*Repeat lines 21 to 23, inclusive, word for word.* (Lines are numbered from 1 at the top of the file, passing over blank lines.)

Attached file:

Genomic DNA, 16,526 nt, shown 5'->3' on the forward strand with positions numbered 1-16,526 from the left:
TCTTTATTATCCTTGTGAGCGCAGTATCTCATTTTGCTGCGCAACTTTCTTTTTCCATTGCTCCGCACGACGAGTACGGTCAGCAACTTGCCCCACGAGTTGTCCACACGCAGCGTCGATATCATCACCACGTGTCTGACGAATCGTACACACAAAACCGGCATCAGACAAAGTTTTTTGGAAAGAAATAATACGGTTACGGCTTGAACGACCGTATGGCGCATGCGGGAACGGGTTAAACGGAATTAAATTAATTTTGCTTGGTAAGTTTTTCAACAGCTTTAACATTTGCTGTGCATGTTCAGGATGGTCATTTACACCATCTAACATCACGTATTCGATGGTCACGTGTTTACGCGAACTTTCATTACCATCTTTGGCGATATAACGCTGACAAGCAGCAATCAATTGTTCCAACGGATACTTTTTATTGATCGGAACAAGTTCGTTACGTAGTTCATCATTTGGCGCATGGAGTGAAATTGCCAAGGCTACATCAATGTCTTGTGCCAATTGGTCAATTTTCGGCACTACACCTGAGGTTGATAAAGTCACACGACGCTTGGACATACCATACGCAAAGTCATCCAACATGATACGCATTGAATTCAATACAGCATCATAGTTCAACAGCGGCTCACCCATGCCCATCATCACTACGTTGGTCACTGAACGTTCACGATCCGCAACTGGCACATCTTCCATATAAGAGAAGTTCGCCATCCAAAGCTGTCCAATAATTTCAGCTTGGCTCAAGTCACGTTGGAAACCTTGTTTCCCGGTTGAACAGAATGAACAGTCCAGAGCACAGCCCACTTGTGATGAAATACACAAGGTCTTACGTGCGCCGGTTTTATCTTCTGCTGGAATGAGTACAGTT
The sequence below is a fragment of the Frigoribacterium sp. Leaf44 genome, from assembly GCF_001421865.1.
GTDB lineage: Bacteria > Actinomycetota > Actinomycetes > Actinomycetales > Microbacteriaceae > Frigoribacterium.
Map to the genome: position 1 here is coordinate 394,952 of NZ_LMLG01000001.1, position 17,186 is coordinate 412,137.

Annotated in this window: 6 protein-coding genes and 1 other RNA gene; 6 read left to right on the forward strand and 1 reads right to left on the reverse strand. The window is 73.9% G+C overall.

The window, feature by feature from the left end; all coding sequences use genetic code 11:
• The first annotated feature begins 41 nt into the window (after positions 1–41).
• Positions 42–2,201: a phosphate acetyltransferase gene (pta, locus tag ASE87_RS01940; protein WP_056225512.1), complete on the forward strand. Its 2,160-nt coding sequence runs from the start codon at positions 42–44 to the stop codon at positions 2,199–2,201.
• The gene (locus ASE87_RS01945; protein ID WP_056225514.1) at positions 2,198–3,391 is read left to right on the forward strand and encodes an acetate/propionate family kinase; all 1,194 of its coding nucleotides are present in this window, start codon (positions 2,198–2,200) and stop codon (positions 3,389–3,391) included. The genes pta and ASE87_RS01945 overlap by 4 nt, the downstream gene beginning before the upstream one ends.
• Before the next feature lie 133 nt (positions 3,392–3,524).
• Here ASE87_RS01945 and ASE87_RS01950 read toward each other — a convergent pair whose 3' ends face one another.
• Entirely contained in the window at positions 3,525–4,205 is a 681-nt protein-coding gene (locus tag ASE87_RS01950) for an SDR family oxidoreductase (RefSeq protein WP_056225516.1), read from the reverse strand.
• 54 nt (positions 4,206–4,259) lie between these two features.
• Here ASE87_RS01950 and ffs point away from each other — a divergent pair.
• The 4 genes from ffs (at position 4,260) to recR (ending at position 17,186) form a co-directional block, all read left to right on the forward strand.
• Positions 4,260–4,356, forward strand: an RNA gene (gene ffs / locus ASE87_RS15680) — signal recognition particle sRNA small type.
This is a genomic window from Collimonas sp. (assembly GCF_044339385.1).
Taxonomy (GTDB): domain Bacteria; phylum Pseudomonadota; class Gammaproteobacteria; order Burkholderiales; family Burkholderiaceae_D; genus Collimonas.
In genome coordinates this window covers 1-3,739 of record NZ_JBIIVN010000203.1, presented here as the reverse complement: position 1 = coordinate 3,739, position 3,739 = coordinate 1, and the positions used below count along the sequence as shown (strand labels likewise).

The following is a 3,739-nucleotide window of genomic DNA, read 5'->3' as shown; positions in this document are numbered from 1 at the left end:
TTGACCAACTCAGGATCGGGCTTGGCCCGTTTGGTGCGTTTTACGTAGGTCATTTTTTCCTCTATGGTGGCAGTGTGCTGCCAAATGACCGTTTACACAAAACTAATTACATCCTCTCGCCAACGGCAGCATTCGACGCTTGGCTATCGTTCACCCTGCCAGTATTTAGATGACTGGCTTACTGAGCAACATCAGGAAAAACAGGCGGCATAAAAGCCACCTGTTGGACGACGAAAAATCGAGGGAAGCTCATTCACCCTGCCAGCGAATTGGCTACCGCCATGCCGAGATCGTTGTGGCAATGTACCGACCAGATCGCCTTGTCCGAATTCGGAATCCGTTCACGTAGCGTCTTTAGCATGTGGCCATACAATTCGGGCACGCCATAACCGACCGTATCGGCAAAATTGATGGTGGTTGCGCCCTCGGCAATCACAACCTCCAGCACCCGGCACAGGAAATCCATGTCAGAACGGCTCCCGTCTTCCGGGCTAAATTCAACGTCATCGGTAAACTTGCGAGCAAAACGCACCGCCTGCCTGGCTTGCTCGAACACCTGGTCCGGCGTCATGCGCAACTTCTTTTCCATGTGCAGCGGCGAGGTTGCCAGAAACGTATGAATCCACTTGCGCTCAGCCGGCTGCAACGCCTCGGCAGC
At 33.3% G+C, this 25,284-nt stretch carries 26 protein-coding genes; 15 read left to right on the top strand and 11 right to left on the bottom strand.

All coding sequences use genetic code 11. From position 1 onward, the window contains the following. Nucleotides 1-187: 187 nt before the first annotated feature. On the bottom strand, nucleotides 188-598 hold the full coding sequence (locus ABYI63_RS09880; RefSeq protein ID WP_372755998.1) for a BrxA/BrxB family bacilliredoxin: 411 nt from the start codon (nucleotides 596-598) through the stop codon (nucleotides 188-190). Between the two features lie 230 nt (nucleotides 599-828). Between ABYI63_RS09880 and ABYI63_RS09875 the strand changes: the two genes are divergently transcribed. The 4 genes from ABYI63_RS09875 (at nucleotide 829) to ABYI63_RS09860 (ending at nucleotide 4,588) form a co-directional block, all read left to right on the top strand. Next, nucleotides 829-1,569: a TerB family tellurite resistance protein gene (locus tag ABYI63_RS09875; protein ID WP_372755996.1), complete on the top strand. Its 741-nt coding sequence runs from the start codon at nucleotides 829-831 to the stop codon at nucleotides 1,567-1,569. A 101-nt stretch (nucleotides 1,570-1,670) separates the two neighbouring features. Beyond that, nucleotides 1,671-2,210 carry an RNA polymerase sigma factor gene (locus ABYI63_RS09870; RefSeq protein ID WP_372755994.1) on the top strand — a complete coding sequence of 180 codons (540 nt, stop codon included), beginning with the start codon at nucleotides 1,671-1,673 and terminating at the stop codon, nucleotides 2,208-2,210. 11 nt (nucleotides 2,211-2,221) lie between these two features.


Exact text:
The following is a 3,739-nucleotide window of genomic DNA, read 5'->3' as shown; positions in this document are numbered from 1 at the left end:
TTGACCAACTCAGGATCGGGCTTGGCCCGTTTGGTGCGTTTTACGTAGGTCATTTTTTCCTCTATGGTGGCAGTGTGCTGCCAAATGACCGTTTACACAAAACTAATTACATCCTCTCGCCAACGGCAGCATTCGACGCTTGGCTATCGTTCACCCTGCCAGTATTTAGATGACTGGCTTACTGAGCAACATCAGGAAAAACAGGCGGCATAAAAGCCACCTGTTGGACGACGAAAAATCGAGGGAAGCTCATTCACCCTGCCAGCGAATTGGCTACCGCCATGCCGAGATCGTTGTGGCAATGTACCGACCAGATCGCCTTGTCCGAATTCGGAATCCGTTCACGTAGCGTCTTTAGCATGTGGCCATACAATTCGGGCACGCCATAACCGACCGTATCGGCAAAATTGATGGTGGTTGCGCCCTCGGCAATCACAACCTCCAGCACCCGGCACAGGAAATCCATGTCAGAACGGCTCCCGTCTTCCGGGCTAAATTCAACGTCATCGGTAAACTTGCGAGCAAAACGCACCGCCTGCCTGGCTTGCTCGAACACCTGGTCCGGCGTCATGCGCAACTTCTTTTCCATGTGCAGCGGCGAGGTTGCCAGAAACGTATGAATCCACTTGCGCTCAGCCGGCTGCAACGCCTCGGCAGC
At 33.3% G+C, this 25,284-nt stretch carries 26 protein-coding genes; 15 read left to right on the top strand and 11 right to left on the bottom strand.